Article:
Ajello introduces Lila Sapinsley Compassionate Care Act
STATE HOUSE – Rep. Edith H. Ajello has introduced legislation aimed at allowing terminally ill Rhode Islanders to end their suffering on their own terms.
The Lila Manfield Sapinsley Compassionate Care Act would guarantee a terminal patient’s right to choose to hasten the end of their lives under certain conditions.
“Terminally ill patients should not be forced to remain in agony without hope of reprieve if they wish otherwise. We should trust patients to know when they have suffered enough, and respect their wishes. The Lila Sapinsley Act is carefully written to provide many layers of protection, and I am confident that Rhode Island can safely join the ranks of states that allow compassion for people suffering at the end of their lives,” said Representative Ajello (D-Dist. 1, Providence).
The legislation, which Representative Ajello has introduced since 2015, is named for the former Rhode Island senator Lila Sapinsley, a political mainstay in Rhode Island. Active since the 1960s, she was the first female Senate minority leader. After leaving the Senate, she remained active and was well known for her work on health care access, protecting civil liberties, promoting open government and engaging young students. Before her death at age 92 in 2014, she had been working to develop and promote this legislation.
The bill (2023-H 5210) would establish a system through which terminally ill adult patients could request from their physician a prescription for medication to be self-administered to hasten the patient’s death. Legal compliance would require that the patient make two documented requests to their physician, at least 15 days apart, including a written request signed in the presence of two witnesses. The patient must be informed that they can rescind their request at any time.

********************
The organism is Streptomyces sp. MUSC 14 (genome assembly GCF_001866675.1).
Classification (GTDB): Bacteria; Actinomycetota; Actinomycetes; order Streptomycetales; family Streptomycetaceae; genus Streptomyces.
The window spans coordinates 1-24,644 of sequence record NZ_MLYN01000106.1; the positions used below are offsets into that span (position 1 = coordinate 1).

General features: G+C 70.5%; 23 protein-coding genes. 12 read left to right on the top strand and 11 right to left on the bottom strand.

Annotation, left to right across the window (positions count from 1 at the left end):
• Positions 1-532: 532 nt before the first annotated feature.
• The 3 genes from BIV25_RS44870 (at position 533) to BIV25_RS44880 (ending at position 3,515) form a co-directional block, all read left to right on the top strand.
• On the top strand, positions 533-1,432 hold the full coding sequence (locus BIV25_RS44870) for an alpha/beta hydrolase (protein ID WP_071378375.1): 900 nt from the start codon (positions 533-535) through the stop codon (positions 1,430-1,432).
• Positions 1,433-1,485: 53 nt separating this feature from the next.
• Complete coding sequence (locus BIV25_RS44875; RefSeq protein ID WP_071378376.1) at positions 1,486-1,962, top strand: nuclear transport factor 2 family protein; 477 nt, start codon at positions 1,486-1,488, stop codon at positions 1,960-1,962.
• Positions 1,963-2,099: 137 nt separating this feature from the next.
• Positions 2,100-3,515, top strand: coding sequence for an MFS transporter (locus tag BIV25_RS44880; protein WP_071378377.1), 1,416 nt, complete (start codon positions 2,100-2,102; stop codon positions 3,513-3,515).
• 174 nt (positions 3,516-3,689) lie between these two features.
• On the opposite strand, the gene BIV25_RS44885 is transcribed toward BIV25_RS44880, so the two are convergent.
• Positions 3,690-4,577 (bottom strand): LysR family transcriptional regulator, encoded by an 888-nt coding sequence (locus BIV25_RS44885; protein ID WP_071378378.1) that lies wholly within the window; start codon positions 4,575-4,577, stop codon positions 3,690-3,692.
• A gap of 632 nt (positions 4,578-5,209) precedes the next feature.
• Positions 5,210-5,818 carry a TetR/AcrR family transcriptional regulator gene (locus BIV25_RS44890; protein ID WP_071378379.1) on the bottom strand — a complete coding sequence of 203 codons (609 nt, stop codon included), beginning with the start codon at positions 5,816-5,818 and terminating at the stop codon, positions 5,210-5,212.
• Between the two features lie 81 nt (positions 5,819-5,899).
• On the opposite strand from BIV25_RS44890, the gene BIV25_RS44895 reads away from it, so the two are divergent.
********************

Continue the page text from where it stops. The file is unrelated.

The process spells out numerous conditions that must be met, including that the patient be informed of their prognosis, treatment options, and all feasible end-of-life services including palliative care, comfort care, hospice care and pain control. The patient must be referred to another physician for second opinions. Additionally, the bill requires verification that the patient does not have impaired judgment.
Under the proposed legislation, no doctor, nurse or other person would be subject to any criminal or civil penalty for providing the prescription.
No doctor, nurse or other person would be legally required to prescribe a lethal dose of medication for a patient. Health care facilities would be allowed to prohibit physicians from writing prescriptions for lethal doses of medication for patients who are residents of the facility.
Ten states, including Maine and Vermont, and the District of Columbia have similar laws allowing medical aid while dying.